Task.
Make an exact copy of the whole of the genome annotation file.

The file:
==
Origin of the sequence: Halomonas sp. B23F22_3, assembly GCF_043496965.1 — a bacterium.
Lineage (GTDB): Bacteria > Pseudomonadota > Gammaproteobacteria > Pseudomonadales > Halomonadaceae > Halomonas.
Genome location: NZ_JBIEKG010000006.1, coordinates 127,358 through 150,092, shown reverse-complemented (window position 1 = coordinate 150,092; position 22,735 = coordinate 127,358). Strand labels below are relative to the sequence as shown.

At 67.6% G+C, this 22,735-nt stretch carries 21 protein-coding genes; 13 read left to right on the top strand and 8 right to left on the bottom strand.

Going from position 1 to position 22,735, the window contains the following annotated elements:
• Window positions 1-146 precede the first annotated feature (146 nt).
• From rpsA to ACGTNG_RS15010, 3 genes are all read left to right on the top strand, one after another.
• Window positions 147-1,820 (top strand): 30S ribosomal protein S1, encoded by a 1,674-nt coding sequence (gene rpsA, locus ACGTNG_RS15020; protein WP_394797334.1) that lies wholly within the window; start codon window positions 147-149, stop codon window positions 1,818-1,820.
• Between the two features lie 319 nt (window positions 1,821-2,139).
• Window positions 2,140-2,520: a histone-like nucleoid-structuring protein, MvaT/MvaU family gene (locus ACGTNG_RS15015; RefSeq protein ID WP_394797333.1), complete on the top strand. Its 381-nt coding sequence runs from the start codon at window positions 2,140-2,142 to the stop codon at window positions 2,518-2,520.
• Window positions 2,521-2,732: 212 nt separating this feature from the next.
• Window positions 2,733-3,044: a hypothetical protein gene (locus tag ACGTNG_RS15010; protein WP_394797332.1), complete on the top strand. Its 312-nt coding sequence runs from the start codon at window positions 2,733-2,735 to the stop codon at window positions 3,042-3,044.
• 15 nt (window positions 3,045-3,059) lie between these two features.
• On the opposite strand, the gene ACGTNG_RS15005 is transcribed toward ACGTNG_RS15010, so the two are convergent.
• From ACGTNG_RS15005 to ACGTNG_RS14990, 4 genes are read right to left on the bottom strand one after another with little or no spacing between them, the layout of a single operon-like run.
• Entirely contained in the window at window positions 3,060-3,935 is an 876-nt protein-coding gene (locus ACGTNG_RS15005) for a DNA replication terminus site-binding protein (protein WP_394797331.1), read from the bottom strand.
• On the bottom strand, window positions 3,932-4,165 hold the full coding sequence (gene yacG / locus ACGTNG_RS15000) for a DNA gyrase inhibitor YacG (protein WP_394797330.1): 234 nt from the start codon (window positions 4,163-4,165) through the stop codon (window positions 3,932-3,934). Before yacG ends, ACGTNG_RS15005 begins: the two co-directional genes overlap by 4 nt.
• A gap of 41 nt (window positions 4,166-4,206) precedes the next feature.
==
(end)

Origin of the sequence: Halomonas sp. B23F22_3, assembly GCF_043496965.1 — a bacterium.
Lineage (GTDB): Bacteria > Pseudomonadota > Gammaproteobacteria > Pseudomonadales > Halomonadaceae > Halomonas.
Genome location: NZ_JBIEKG010000006.1, coordinates 127,358 through 150,092, shown reverse-complemented (window position 1 = coordinate 150,092; position 22,735 = coordinate 127,358). Strand labels below are relative to the sequence as shown.

At 67.6% G+C, this 22,735-nt stretch carries 21 protein-coding genes; 13 read left to right on the top strand and 8 right to left on the bottom strand.

Going from position 1 to position 22,735, the window contains the following annotated elements:
• Window positions 1-146 precede the first annotated feature (146 nt).
• From rpsA to ACGTNG_RS15010, 3 genes are all read left to right on the top strand, one after another.
• Window positions 147-1,820 (top strand): 30S ribosomal protein S1, encoded by a 1,674-nt coding sequence (gene rpsA, locus ACGTNG_RS15020; protein WP_394797334.1) that lies wholly within the window; start codon window positions 147-149, stop codon window positions 1,818-1,820.
• Between the two features lie 319 nt (window positions 1,821-2,139).
• Window positions 2,140-2,520: a histone-like nucleoid-structuring protein, MvaT/MvaU family gene (locus ACGTNG_RS15015; RefSeq protein ID WP_394797333.1), complete on the top strand. Its 381-nt coding sequence runs from the start codon at window positions 2,140-2,142 to the stop codon at window positions 2,518-2,520.
• Window positions 2,521-2,732: 212 nt separating this feature from the next.
• Window positions 2,733-3,044: a hypothetical protein gene (locus tag ACGTNG_RS15010; protein WP_394797332.1), complete on the top strand. Its 312-nt coding sequence runs from the start codon at window positions 2,733-2,735 to the stop codon at window positions 3,042-3,044.
• 15 nt (window positions 3,045-3,059) lie between these two features.
• On the opposite strand, the gene ACGTNG_RS15005 is transcribed toward ACGTNG_RS15010, so the two are convergent.
• From ACGTNG_RS15005 to ACGTNG_RS14990, 4 genes are read right to left on the bottom strand one after another with little or no spacing between them, the layout of a single operon-like run.
• Entirely contained in the window at window positions 3,060-3,935 is an 876-nt protein-coding gene (locus ACGTNG_RS15005) for a DNA replication terminus site-binding protein (protein WP_394797331.1), read from the bottom strand.
• On the bottom strand, window positions 3,932-4,165 hold the full coding sequence (gene yacG / locus ACGTNG_RS15000) for a DNA gyrase inhibitor YacG (protein WP_394797330.1): 234 nt from the start codon (window positions 4,163-4,165) through the stop codon (window positions 3,932-3,934). Before yacG ends, ACGTNG_RS15005 begins: the two co-directional genes overlap by 4 nt.
• A gap of 41 nt (window positions 4,166-4,206) precedes the next feature.